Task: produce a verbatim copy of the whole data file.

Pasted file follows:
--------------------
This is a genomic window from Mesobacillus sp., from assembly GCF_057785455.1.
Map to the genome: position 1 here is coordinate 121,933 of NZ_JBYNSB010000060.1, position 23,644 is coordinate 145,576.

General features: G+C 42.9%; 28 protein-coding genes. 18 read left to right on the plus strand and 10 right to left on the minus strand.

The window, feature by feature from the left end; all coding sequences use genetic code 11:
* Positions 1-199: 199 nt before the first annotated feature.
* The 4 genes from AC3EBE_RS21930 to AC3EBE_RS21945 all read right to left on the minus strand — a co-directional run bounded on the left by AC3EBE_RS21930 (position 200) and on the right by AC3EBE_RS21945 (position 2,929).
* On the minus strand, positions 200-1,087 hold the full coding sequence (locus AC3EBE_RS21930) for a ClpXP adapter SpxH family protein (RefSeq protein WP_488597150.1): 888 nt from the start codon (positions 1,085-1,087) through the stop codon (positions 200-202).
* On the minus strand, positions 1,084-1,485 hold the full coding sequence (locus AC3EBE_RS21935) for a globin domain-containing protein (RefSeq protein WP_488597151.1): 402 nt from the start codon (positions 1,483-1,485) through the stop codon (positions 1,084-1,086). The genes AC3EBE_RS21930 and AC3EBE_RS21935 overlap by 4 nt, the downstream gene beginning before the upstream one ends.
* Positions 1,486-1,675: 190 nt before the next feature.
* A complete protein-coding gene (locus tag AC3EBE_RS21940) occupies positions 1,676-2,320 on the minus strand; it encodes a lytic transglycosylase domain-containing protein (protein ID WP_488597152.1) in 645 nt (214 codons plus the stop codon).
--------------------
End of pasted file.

This is a genomic window from Mesobacillus sp., from assembly GCF_057785455.1.
Map to the genome: position 1 here is coordinate 121,933 of NZ_JBYNSB010000060.1, position 23,644 is coordinate 145,576.

General features: G+C 42.9%; 28 protein-coding genes. 18 read left to right on the plus strand and 10 right to left on the minus strand.

The window, feature by feature from the left end; all coding sequences use genetic code 11:
* Positions 1-199: 199 nt before the first annotated feature.
* The 4 genes from AC3EBE_RS21930 to AC3EBE_RS21945 all read right to left on the minus strand — a co-directional run bounded on the left by AC3EBE_RS21930 (position 200) and on the right by AC3EBE_RS21945 (position 2,929).
* On the minus strand, positions 200-1,087 hold the full coding sequence (locus AC3EBE_RS21930) for a ClpXP adapter SpxH family protein (RefSeq protein WP_488597150.1): 888 nt from the start codon (positions 1,085-1,087) through the stop codon (positions 200-202).
* On the minus strand, positions 1,084-1,485 hold the full coding sequence (locus AC3EBE_RS21935) for a globin domain-containing protein (RefSeq protein WP_488597151.1): 402 nt from the start codon (positions 1,483-1,485) through the stop codon (positions 1,084-1,086). The genes AC3EBE_RS21930 and AC3EBE_RS21935 overlap by 4 nt, the downstream gene beginning before the upstream one ends.
* Positions 1,486-1,675: 190 nt before the next feature.
* A complete protein-coding gene (locus tag AC3EBE_RS21940) occupies positions 1,676-2,320 on the minus strand; it encodes a lytic transglycosylase domain-containing protein (protein ID WP_488597152.1) in 645 nt (214 codons plus the stop codon).